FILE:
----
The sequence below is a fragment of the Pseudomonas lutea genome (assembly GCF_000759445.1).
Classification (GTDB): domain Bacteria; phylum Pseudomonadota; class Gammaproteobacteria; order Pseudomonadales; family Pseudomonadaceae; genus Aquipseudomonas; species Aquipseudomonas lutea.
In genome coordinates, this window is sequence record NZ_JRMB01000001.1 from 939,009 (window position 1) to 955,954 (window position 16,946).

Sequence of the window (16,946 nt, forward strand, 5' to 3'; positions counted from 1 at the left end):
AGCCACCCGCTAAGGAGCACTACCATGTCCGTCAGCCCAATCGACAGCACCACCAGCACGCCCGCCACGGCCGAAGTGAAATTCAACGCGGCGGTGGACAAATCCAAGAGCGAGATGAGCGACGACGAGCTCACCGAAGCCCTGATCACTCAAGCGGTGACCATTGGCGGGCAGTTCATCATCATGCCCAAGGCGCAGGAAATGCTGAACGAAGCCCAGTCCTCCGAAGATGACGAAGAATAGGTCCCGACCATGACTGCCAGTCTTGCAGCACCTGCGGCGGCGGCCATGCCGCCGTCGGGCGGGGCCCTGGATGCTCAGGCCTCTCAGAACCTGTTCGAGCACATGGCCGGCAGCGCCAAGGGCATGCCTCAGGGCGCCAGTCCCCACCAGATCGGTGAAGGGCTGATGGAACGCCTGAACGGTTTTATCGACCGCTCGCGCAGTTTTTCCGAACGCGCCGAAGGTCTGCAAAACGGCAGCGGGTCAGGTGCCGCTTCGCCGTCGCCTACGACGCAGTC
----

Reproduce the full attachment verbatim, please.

The sequence below is a fragment of the Pseudomonas lutea genome (assembly GCF_000759445.1).
Classification (GTDB): domain Bacteria; phylum Pseudomonadota; class Gammaproteobacteria; order Pseudomonadales; family Pseudomonadaceae; genus Aquipseudomonas; species Aquipseudomonas lutea.
In genome coordinates, this window is sequence record NZ_JRMB01000001.1 from 939,009 (window position 1) to 955,954 (window position 16,946).

Sequence of the window (16,946 nt, forward strand, 5' to 3'; positions counted from 1 at the left end):
AGCCACCCGCTAAGGAGCACTACCATGTCCGTCAGCCCAATCGACAGCACCACCAGCACGCCCGCCACGGCCGAAGTGAAATTCAACGCGGCGGTGGACAAATCCAAGAGCGAGATGAGCGACGACGAGCTCACCGAAGCCCTGATCACTCAAGCGGTGACCATTGGCGGGCAGTTCATCATCATGCCCAAGGCGCAGGAAATGCTGAACGAAGCCCAGTCCTCCGAAGATGACGAAGAATAGGTCCCGACCATGACTGCCAGTCTTGCAGCACCTGCGGCGGCGGCCATGCCGCCGTCGGGCGGGGCCCTGGATGCTCAGGCCTCTCAGAACCTGTTCGAGCACATGGCCGGCAGCGCCAAGGGCATGCCTCAGGGCGCCAGTCCCCACCAGATCGGTGAAGGGCTGATGGAACGCCTGAACGGTTTTATCGACCGCTCGCGCAGTTTTTCCGAACGCGCCGAAGGTCTGCAAAACGGCAGCGGGTCAGGTGCCGCTTCGCCGTCGCCTACGACGCAGTC